Due process rights would be restored for some teachers under a proposal offered Friday during negotiations over a new school funding formula.
Teachers who had state-mandated due process rights – also sometimes called tenure – in 2014 when lawmakers removed the protections would have them back in a plan from Rep. Clay Aurand, R-Belleville. The new protections would expire in two years unless the Legislature renews them.
Aurand floated his proposal at the end of a day of negotiations between the House and Senate on school funding. Both chambers have passed bills that would put a new finance formula in place, but they must pass identical versions to send the bill to the governor.
Due process adds a new element to the negotiations; the issue was not included in either school finance bill. But a bill similar to Aurand’s proposal passed the House earlier this year.
Due process allows teachers the right to have an administrative hearing before they are fired. Aurand said his proposal, which he called a “thought balloon,” is an attempt to find compromise.
Aurand chairs the House Education Committee and drew fire when he effectively killed legislation earlier this year that would have reinstated due process rights. Subsequently, due process protections were offered on the House floor as an amendment to a different bill and passed.
He expressed hope the two-year limit would give the parties involved – teachers, school administrators and school boards – time to come to an agreement over due process.
“I think, legitimately, teachers that had been hired with the knowledge of due process and received it have a very, very legitimate concern of having that taken away. At the same time, moving forward, I would like to pressure those groups to get together or work out something that they can all live with ongoing so it’s not a reoccurring battle,” Aurand said.
The Kansas National Education Association, a teachers union, sued after the Legislature stripped due process rights in 2014. The organization challenged the provision eliminating the state-mandated protection for teachers on the grounds that the bill violated the one-subject rule, which prohibits legislation from covering multiple topics.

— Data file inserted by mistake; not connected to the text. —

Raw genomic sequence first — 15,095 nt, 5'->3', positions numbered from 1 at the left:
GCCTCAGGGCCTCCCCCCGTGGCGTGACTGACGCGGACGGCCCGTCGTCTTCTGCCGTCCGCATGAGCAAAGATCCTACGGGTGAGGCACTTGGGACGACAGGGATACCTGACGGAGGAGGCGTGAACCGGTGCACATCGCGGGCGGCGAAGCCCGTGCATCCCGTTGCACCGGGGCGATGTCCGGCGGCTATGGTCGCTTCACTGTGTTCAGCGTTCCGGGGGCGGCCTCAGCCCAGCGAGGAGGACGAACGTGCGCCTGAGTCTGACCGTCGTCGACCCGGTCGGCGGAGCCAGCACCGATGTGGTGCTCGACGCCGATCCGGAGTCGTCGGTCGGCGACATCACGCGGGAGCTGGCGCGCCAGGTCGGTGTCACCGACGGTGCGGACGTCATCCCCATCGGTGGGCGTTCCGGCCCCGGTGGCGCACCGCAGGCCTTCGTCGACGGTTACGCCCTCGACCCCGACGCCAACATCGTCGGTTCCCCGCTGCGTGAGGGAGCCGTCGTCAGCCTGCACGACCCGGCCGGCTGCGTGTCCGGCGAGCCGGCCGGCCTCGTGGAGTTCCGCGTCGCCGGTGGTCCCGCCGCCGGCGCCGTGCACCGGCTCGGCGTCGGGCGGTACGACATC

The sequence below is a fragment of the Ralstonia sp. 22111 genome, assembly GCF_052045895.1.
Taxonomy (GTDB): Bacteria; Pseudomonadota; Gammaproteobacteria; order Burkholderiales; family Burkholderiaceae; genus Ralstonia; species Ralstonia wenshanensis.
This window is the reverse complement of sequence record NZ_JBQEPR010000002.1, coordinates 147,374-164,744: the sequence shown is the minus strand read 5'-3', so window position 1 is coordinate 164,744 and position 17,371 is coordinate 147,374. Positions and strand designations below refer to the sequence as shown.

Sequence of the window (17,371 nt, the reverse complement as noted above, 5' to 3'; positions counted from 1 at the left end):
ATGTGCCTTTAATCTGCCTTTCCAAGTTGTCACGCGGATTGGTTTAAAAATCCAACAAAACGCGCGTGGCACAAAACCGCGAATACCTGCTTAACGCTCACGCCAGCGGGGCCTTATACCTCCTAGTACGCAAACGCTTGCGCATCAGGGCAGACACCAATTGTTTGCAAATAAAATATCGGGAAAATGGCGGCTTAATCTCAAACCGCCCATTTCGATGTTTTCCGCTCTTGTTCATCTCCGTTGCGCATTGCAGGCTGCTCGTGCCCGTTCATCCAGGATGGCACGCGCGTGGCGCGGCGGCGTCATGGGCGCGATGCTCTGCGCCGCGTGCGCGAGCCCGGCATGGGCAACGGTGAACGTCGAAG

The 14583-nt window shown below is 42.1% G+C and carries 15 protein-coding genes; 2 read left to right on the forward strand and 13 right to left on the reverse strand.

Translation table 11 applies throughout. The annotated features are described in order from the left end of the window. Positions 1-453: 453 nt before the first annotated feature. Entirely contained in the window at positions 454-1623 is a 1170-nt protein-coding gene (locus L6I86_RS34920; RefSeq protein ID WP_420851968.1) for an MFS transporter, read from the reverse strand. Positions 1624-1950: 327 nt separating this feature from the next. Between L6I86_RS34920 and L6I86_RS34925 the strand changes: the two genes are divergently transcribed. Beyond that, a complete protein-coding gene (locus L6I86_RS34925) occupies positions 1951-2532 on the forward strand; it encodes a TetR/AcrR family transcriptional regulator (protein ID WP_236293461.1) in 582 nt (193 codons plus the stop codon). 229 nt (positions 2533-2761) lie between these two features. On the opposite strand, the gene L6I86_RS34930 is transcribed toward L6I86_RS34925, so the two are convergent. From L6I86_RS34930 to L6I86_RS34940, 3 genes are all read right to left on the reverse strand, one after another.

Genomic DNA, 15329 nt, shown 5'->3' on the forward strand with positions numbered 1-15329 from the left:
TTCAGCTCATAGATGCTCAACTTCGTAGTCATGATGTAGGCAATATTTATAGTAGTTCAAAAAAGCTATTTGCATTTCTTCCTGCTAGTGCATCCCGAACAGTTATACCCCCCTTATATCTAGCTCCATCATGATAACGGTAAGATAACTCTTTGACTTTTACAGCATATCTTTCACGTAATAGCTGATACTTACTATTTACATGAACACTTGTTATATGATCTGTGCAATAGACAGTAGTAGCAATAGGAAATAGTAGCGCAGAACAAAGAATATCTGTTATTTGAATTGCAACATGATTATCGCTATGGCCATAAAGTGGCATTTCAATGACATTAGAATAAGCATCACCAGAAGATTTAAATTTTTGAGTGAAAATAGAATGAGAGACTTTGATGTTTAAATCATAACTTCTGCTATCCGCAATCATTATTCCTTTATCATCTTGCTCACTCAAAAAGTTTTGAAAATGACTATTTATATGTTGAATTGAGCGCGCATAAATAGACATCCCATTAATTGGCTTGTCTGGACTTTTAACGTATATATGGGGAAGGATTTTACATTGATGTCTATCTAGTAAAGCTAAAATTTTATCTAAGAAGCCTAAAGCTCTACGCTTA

In January, the Kansas Supreme Court affirmed a lower court ruling that the bill did not violate the single subject rule.
Mark Desetti, a lobbyist for the KNEA, said his organization has met with others about due process in the past and would be willing to meet again. But Aurand’s proposal puts the “gun to the head of the teachers,” he said, because of the two-year time limit.
He also said he is concerned that the proposal does not include due process for teachers going forward.
“I would be troubled with a two-tiered system that has some teachers have due process protections and others are at the whim of the school board or the whim of the principal,” Desetti said.
Sen. Carolyn McGinn, R-Sedgwick, who is one of the school finance negotiators along with Aurand, said his proposal came as a surprise.
“I’m certainly open to taking a look at that,” McGinn said.
Sen. Lynn Rogers, D-Wichita, said he did not yet know what he thinks about a two-tier system. But he was open to a two-year sunset provision.
“It makes us talk about (due process), but it kind of caught me cold so I need to study it a little bit and see what I think,” Rogers said.
Negotiations will resume Saturday. Lawmakers are trying to pass a new funding formula ahead of a June 30 deadline set by the Kansas Supreme Court. The court will then determine whether the formula is constitutional.
The House plan includes a larger increase in spending on schools than the Senate plan. Negotiators have not yet addressed funding amounts.